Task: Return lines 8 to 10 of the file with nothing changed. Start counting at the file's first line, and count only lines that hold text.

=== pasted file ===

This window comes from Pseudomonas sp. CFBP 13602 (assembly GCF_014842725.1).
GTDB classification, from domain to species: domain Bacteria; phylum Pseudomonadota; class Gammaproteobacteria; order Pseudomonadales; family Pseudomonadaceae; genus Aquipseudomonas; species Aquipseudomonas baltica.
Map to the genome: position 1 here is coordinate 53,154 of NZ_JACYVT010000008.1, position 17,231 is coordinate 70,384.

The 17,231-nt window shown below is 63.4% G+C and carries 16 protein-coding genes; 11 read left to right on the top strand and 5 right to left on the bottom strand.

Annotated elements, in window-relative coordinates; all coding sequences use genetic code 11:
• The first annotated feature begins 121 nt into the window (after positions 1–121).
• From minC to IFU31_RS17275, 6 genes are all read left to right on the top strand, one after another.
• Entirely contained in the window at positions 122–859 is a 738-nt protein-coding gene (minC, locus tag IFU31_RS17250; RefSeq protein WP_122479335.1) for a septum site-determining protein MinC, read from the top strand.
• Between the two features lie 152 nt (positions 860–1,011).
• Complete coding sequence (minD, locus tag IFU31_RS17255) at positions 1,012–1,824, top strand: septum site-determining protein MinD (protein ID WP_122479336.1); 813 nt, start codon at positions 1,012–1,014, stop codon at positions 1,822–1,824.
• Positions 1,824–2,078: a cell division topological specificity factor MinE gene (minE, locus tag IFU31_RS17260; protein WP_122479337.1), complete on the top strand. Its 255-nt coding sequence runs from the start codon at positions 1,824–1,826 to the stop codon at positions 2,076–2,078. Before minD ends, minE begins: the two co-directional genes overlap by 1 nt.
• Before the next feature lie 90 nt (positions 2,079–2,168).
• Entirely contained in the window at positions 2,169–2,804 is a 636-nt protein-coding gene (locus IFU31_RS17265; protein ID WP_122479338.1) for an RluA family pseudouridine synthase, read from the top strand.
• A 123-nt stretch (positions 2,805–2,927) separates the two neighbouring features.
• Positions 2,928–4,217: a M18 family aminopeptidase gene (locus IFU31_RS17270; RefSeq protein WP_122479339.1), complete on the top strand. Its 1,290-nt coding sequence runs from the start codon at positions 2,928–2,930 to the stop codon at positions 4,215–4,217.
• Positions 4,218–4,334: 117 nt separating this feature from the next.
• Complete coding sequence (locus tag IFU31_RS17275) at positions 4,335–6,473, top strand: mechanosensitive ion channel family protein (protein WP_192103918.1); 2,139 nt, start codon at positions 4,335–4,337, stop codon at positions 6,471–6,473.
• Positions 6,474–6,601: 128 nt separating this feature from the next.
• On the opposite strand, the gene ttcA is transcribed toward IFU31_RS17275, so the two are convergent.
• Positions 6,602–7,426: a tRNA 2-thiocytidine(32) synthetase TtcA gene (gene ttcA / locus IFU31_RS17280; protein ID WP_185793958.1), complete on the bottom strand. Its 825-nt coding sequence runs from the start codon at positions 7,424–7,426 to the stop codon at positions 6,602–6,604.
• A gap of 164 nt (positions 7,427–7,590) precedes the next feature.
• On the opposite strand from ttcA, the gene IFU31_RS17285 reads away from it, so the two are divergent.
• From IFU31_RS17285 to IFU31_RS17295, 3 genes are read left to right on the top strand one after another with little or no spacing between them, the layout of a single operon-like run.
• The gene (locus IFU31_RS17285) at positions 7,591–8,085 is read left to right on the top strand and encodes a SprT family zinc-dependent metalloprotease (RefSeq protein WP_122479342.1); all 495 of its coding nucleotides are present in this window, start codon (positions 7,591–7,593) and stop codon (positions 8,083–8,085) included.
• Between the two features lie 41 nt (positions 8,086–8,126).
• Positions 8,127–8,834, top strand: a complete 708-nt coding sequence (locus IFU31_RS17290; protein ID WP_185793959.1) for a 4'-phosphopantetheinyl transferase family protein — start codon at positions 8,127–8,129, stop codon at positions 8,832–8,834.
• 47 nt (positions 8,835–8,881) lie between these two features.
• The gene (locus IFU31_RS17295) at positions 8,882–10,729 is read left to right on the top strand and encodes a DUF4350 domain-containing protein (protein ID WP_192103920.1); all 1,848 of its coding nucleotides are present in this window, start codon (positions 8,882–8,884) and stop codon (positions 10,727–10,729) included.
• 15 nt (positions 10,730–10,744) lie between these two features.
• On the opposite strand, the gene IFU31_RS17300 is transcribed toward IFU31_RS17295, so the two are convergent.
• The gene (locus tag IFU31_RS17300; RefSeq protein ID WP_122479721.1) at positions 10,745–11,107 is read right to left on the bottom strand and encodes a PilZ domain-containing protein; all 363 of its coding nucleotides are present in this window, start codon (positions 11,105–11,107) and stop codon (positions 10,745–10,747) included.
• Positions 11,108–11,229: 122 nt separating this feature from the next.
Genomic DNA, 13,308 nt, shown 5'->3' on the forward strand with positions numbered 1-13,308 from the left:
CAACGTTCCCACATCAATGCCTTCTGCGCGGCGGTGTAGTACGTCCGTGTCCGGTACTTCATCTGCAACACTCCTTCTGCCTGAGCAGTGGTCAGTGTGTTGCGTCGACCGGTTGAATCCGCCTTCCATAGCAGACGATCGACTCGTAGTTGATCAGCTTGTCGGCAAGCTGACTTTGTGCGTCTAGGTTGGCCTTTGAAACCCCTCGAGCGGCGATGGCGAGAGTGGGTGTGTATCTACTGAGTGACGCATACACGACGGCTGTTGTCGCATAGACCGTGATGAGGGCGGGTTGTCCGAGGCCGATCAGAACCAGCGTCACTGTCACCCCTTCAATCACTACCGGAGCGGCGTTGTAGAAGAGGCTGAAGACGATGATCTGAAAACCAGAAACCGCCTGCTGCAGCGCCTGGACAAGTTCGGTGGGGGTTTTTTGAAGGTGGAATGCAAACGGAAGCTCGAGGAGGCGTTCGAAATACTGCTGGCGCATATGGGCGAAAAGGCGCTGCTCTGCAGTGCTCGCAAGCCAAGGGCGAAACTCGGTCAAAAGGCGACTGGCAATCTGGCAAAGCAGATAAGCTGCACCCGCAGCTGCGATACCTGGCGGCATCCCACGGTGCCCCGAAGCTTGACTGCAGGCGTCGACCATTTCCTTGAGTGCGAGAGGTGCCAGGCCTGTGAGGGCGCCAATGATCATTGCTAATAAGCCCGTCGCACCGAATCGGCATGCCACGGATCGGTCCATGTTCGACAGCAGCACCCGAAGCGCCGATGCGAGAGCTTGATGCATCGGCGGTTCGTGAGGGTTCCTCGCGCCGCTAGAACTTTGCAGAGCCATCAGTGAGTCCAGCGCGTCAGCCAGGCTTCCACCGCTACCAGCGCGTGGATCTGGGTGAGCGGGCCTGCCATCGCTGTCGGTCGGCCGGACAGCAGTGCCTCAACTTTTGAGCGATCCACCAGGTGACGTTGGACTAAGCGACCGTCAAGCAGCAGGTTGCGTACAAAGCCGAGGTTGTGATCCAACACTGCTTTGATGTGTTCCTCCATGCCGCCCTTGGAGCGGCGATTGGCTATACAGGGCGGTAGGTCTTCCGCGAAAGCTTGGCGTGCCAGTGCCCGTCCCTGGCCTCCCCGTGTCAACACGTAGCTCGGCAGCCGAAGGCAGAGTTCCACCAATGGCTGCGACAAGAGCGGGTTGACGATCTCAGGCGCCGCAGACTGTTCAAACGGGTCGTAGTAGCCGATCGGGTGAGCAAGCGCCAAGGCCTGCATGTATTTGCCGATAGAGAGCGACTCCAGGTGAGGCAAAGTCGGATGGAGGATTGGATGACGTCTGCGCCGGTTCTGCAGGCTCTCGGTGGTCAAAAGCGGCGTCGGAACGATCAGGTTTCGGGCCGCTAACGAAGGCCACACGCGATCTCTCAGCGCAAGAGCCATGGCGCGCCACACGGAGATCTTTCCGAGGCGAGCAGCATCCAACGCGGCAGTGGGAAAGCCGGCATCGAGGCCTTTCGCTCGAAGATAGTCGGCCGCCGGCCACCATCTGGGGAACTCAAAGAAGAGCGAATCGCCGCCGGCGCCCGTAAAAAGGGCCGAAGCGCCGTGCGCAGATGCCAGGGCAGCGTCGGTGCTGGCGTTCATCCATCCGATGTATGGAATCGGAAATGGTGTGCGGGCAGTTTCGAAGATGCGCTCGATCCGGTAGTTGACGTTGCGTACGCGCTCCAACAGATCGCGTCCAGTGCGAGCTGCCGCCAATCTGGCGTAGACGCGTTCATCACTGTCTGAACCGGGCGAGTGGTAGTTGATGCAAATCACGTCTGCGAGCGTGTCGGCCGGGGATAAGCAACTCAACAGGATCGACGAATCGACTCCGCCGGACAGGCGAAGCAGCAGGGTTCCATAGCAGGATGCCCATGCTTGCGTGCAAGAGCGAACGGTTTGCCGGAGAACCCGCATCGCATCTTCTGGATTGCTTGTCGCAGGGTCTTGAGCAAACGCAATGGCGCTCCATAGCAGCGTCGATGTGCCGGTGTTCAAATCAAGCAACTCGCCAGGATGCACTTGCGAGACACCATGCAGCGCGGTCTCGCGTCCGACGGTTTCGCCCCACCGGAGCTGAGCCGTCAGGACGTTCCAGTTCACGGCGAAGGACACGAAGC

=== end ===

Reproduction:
• Entirely contained in the window at positions 122–859 is a 738-nt protein-coding gene (minC, locus tag IFU31_RS17250; RefSeq protein WP_122479335.1) for a septum site-determining protein MinC, read from the top strand.
• Between the two features lie 152 nt (positions 860–1,011).
• Complete coding sequence (minD, locus tag IFU31_RS17255) at positions 1,012–1,824, top strand: septum site-determining protein MinD (protein ID WP_122479336.1); 813 nt, start codon at positions 1,012–1,014, stop codon at positions 1,822–1,824.